Prague Spring Festival oboe competition 3 – semi-final
We had a much needed day off in Prague on Saturday. Like Venice it’s one of those places that you can walk and walk until your feet fall off and after all that sitting and judging the competition it was great to get out and take the air, but not before all the judges spent some hours in the morning talking to many of the participants who had not passed to the semi-final. This was, in the odd case, tricky but mostly lovely. One person apparently posted some silly things on his Facebook page about the competition, which made them look very stupid when the standard is so high. But they soon thought better of it and took them down, apparently.
It was great to meet these great young musicians face to face and give them a few points to work on and some honest feedback about how they came across. The tricky ones were people who simply don’t understand how well they did to get there, that the difference between going through or not is fractional and amounts mostly to very minor things, but somehow we have to judge and separate them.
Then yesterday we sat down with a good crowd of audience to listen to the 12 people that we had chosen for the semi-final. They played an excellent newly-commissioned work from Lukáš Sommer, then choices from 2 lists that included Berio’s Sequenza, Britten Temporal Variations, Isang Yun’s masterpiece, Piri, and some less known but very good Czech music. The standard of performance from the very first note to the last, 12-plus hours later, was wonderfully encouraging and there were some stand-out performances. Although it’s true that some fine musicians, for whatever reason, didn’t make it through the first cut from over 180 from their CDs, these ones that did certainly say to me that the future of our instrument, that requires so much explaining at airports, is in wonderfully safe hands, and a few players seem to be taking things to a new level, certainly in terms of ease and control.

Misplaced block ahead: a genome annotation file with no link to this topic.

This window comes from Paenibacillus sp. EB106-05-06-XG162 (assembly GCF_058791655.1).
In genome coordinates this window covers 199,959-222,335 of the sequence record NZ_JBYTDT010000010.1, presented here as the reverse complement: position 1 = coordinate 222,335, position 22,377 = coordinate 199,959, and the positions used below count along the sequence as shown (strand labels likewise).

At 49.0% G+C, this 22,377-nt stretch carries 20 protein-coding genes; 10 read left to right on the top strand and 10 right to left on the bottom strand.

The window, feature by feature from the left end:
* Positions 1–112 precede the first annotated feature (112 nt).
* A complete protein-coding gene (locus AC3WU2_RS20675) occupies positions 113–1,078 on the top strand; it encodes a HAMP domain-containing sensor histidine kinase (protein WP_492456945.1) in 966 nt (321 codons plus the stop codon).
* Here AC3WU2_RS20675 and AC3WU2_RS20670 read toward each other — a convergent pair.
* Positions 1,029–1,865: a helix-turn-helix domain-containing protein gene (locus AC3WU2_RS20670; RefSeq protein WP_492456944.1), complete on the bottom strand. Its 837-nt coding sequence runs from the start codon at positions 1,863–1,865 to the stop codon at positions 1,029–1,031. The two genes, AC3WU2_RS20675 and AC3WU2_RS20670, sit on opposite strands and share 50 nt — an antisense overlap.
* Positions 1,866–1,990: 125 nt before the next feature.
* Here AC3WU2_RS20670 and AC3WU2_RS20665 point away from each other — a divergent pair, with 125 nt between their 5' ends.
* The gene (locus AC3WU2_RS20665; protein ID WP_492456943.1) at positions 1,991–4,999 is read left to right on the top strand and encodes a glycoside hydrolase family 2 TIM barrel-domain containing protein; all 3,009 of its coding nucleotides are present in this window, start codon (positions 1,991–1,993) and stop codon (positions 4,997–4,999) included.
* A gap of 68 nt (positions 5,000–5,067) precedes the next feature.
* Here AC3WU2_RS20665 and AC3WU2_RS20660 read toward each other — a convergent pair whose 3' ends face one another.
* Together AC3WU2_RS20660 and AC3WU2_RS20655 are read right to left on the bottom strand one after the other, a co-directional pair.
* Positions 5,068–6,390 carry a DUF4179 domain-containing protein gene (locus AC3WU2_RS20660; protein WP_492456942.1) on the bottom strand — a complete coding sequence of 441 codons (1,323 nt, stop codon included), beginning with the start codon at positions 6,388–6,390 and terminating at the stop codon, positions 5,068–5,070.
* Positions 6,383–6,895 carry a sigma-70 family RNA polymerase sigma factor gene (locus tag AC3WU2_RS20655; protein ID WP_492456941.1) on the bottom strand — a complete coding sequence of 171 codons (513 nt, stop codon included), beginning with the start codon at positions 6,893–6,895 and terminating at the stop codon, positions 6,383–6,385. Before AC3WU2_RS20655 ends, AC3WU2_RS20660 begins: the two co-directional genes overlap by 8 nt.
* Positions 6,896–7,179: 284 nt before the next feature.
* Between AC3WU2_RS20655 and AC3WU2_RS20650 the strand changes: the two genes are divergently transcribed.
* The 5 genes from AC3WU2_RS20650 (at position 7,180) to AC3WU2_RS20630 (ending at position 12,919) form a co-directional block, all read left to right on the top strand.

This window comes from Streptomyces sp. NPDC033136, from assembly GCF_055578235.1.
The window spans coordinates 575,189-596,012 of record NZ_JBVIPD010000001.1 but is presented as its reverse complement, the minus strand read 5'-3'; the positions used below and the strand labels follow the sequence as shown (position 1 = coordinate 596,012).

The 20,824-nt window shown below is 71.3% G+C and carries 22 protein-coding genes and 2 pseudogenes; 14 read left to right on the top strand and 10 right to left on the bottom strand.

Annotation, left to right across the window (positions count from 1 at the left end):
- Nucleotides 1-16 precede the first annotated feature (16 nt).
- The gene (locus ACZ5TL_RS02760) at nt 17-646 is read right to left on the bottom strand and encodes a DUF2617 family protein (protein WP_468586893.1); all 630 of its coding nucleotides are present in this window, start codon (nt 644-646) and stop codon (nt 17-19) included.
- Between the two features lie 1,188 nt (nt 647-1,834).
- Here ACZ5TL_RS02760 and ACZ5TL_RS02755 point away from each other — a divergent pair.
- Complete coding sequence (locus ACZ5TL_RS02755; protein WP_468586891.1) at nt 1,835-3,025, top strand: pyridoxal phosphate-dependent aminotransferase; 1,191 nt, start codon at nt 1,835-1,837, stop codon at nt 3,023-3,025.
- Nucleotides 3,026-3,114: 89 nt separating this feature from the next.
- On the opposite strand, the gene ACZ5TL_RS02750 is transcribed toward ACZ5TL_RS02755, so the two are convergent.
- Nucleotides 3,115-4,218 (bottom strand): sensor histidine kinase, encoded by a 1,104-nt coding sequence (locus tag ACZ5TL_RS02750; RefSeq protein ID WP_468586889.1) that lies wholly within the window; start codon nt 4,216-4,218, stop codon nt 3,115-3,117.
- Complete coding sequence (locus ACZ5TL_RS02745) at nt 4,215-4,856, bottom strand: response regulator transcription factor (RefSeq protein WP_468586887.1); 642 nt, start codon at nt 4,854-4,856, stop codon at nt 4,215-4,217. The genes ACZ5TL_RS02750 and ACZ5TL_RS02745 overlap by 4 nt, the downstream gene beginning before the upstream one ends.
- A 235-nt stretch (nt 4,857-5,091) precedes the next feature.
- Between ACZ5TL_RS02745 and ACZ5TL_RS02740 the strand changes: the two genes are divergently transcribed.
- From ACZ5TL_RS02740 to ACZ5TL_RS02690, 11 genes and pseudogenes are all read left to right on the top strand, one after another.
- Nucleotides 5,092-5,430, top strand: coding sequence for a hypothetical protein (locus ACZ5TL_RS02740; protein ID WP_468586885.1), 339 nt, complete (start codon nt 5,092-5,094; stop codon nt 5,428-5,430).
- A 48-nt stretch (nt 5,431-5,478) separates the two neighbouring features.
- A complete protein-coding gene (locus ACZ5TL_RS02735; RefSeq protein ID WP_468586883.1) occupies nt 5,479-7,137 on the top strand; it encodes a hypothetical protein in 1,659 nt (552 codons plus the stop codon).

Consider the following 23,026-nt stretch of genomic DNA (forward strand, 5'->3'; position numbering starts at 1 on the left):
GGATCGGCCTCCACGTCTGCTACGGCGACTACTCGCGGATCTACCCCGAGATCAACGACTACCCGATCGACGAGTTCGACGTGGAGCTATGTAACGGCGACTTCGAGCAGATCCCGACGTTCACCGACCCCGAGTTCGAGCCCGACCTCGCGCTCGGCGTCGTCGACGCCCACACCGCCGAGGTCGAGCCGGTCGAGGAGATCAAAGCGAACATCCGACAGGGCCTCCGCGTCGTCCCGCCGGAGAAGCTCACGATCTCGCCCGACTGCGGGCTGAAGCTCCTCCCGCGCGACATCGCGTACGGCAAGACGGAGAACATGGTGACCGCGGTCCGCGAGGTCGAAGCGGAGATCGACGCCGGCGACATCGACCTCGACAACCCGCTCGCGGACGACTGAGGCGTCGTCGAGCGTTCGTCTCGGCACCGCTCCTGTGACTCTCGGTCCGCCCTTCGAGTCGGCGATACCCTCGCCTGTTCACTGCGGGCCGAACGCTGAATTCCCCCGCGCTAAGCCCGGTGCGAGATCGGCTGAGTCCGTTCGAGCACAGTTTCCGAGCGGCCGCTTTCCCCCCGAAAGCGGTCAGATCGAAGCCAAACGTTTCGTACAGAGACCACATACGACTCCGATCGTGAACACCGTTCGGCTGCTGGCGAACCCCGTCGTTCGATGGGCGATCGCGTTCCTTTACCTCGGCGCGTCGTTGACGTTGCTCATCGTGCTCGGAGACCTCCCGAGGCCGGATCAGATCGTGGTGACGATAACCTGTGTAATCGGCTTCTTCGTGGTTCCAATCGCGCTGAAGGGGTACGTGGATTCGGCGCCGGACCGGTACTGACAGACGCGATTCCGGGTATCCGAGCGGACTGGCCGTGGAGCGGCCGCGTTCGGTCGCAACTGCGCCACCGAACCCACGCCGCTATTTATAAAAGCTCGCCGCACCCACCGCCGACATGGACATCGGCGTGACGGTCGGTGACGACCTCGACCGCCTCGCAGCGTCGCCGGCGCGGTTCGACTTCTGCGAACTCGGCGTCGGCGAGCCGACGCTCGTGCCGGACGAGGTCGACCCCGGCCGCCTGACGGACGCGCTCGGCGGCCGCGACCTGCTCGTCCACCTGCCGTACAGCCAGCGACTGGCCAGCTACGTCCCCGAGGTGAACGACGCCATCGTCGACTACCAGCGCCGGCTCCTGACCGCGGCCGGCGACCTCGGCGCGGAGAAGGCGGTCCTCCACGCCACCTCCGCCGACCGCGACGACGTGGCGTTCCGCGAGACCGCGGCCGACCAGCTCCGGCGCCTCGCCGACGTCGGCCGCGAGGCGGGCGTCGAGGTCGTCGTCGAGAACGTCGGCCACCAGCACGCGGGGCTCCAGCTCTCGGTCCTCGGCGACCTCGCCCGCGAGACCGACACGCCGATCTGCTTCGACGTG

Us 7 judges, after 12 hours of listening, voted as before, out of 25, and people had to get 21 or above to get through. There is an average taken and the top 4 go through. I didn’t exactly get the result I wanted but the judges got the results they voted for as a whole. That is how it works. The 4 finalists are, however, absolutely terrific players and I know they will be wonderful tomorrow when they play 2 concertos each in 2 concerts at 4 and 8 Czech time. You can see it live on Tuesday 13 May at 16.00 Central European time at the following site, I’m pretty sure it’s sound and vision. http://www.rozhlas.cz/klasika/english/
The finalists are: Ricardo Barbosa Pereira from Brazil, Johannes Grosso, Marc Lachat and Perrine Philibert all from France. I wish them all luck.
We did give two special awards (without prize money) to Andrey Godik from Russia for his wonderfully theatrical performance, superbly controlled and with a huge dynamic and coloristic range, and to Andrew Kawaii from Australia, who played even the newly commissioned work from memory alongside Heinz Holliger’s solo sonata and the Duttileux Sonata. He’s a superbly gifted young man, and, given the right guidance and support, he could be a game-changingly good oboist. Arguably he already is. In fact his special mention was for his performance in the first round of the first of the Schumann Romances, which most of the judges reported being moved to tears by. Speaking for myself he hit a nerve that’s hard to explain, but I wept.